Sunday, April 11, 2010

Peggy Sue

Buddy Holly is one of my favorites. A unique voice for any time. His music is one of the most complex examples of the 1950's popular genre. He goes down in history as a short-lived, lovable rocker that did it his way, on his own terms....but we can not ignore the others who helped to shape that sound; his band The Crickets, especially drummer Jerry Allison, and his producer, Norman Petty. Holly's original material was fleshed out with experimental percussion, reverb trickery and double-tracked vocals that all went down in a tiny, independent studio in Clovis, New Mexico.

Peggy Sue is one of his best songs, and simplest. The structure is a modal frame, weaving in and around the route A chord with barely any lyrics: mainly consisting of "pretty, pretty Peggy Sue, I love you gal', I want you Peggy Sue." The original title of the song was actually Cindy Lou, but it was changed while recording in the studio at the drummer's request to Peggy Sue, the drummer's girlfriend. Besides the title change, the rhythm also underwent a major change in the studio. It originally had a cha-cha beat, with a Harry Belafonte feel to it. Producer Petty thought this wasn't rocking enough and had drummer Allison come up with the brilliant paradiddles that stays consistent throughout. With the different amounts of reverb added to each drum, the sound is breathtaking. And somehow you can hear the guitarist's pick lick the strings in addition to the usual mic'd amp sound. Very unusual and I'm not sure how they achieved this effect.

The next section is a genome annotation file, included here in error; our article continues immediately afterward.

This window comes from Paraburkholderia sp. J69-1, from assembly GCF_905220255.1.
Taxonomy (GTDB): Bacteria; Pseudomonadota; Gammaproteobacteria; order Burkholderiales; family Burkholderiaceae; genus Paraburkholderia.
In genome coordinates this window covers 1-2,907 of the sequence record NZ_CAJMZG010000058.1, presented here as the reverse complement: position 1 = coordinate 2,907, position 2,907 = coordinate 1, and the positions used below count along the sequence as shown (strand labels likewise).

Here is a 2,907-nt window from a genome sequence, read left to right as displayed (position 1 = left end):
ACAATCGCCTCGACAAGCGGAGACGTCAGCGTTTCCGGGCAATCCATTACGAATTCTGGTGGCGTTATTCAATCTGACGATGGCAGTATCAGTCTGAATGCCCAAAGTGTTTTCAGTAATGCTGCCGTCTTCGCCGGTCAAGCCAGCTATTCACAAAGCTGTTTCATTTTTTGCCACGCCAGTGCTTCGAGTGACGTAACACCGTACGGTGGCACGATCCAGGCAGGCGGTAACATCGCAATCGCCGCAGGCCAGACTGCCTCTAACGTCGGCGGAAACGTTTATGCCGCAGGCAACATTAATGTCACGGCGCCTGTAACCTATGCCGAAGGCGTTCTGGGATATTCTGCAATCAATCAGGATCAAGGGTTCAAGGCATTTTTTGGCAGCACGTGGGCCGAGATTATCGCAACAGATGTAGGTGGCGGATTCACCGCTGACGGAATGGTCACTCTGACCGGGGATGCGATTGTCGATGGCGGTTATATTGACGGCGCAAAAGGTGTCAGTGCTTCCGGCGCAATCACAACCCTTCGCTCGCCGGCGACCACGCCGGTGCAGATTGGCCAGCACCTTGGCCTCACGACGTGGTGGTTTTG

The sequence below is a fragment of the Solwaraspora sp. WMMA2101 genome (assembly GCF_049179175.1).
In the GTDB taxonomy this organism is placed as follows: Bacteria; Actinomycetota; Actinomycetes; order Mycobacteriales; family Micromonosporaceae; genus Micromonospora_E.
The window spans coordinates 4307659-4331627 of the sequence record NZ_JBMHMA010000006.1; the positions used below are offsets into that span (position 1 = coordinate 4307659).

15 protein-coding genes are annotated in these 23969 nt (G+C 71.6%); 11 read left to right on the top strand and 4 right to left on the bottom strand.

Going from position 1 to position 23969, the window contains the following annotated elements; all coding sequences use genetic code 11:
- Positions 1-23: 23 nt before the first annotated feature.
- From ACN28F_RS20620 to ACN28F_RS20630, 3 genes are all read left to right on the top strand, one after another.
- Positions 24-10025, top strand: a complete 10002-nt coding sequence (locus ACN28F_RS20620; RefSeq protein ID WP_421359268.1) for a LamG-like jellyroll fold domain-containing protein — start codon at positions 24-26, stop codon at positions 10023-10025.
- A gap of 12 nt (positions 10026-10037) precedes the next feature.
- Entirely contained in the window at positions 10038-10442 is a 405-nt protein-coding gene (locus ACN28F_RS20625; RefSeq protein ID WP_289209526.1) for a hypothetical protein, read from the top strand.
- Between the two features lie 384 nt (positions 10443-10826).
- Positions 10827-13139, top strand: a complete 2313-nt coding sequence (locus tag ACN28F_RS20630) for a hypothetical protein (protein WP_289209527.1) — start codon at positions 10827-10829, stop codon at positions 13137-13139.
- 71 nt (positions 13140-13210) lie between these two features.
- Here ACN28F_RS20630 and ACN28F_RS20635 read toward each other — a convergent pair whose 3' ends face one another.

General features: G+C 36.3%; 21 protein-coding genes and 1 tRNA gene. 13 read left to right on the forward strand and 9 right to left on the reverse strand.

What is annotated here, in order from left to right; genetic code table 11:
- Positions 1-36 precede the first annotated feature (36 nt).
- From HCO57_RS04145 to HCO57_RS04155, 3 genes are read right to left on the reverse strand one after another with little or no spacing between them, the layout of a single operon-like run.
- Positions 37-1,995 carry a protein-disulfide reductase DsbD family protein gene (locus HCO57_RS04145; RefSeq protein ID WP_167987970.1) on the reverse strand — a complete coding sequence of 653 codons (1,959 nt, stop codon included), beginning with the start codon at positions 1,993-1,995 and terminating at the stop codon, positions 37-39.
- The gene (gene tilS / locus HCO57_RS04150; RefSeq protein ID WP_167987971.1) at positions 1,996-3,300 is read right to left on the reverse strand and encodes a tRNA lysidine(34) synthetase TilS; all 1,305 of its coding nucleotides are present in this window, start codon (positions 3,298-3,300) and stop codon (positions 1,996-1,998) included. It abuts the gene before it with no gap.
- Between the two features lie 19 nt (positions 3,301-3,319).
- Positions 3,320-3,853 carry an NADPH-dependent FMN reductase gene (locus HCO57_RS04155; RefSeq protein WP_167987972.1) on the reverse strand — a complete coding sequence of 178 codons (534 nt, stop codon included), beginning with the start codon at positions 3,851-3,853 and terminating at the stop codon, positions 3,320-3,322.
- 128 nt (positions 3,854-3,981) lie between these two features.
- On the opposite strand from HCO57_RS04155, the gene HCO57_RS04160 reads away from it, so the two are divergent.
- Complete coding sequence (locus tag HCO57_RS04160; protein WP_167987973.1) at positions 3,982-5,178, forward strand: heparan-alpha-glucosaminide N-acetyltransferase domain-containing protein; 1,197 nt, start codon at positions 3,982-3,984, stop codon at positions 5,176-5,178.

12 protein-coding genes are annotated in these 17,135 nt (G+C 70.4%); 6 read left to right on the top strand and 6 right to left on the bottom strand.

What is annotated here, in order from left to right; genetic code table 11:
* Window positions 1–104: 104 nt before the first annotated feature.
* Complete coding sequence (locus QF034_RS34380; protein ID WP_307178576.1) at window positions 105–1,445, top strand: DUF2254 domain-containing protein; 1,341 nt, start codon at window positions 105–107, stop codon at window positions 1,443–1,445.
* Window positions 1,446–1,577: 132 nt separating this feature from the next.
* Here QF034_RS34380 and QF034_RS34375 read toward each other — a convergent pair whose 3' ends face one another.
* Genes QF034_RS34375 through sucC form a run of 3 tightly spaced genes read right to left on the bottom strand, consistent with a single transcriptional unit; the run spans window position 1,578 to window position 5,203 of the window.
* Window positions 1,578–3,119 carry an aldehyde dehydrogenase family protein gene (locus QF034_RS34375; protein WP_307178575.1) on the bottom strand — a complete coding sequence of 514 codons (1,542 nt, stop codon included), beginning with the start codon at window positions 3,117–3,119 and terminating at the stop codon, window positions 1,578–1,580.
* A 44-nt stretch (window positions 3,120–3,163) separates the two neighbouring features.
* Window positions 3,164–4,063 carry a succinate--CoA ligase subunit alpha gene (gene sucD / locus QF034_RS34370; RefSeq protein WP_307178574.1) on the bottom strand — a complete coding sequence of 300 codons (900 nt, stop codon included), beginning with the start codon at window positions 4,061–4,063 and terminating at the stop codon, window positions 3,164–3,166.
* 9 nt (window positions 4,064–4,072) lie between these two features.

Finally, we can not forget Buddy's signature vocal treatment. He switches between, husky Elvis-style crooning, to Buddy's own chipmunk, hiccup method. The song is short, direct and driving. One of the best of the '50's!

Sunday, April 4, 2010

More Blogs About Buildings and Food

Nice hot April day.....beautiful bike riding weather.....sunny, gorgeous. I spent my afternoon riding around Brooklyn on my rusty red bicycle, looking at the sad, wonderful world around me.
First item of note is the leaning house of Greenpoint. I've noticed this house for years but have finally got around to photographing it. All houses settle with age. There are many examples of leaning buildings in the world. The most famous of course being the leaning tower of Pisa. We all stand in the dirt and sometimes the dirt is soft and we start to sink. This is more noticeable in tall buildings that have been around for a while and they keep sinking until they find their comfort zone (or until they fall ove
r, which doesn't happen often I don't think). Most of the houses I notice lean forwards or backwards so it doesn't look as obvious from the street, but this one leans to one side which is rare. I think it's actually resting against the house to the right.

Here's the same pic with vertical lines drawn where the house should be.

I rode on and decided to grab a bite to eat. Then I ate the most delicious sandwich in the world. I've eaten hundreds of sandwiches in my lifetime and this one tops them all. No question. It's called the Scuttlebutt which can be found at Saltie on Metropolitan near Havemeyer in Williamsburg. It was opened by Caroline Fidanza, founding chef of Diner and Marl
ow and Sons. The ingredients are made up of beets, radishes, a hard-boiled egg, butternut squash, feta, black olives, capers, pickled onions, parsley and spicy aioli on focaccia. It's pricey for a sammie, at $8, but this isn't a typical lunch-hour sandwich break.....this is special, one step closer to heaven meal.

After this my mind wandered towards dessert. I remember hearing that Pies 'n Thighs just re-opened and I always loved their homemade donuts. I weaved around the streets until I found it, on the corner of S.4th and Driggs. They were out of donuts, but I spied a tasty looking lemon meringue and ordered that ins
tead. Oooohhh....this was good, just tart enough and sticky on my plastic fork, bringing a smile to my lips with each bite.

Afterwards, two different Easter dinner parties to stomach is definitely receiving it's nourishment today.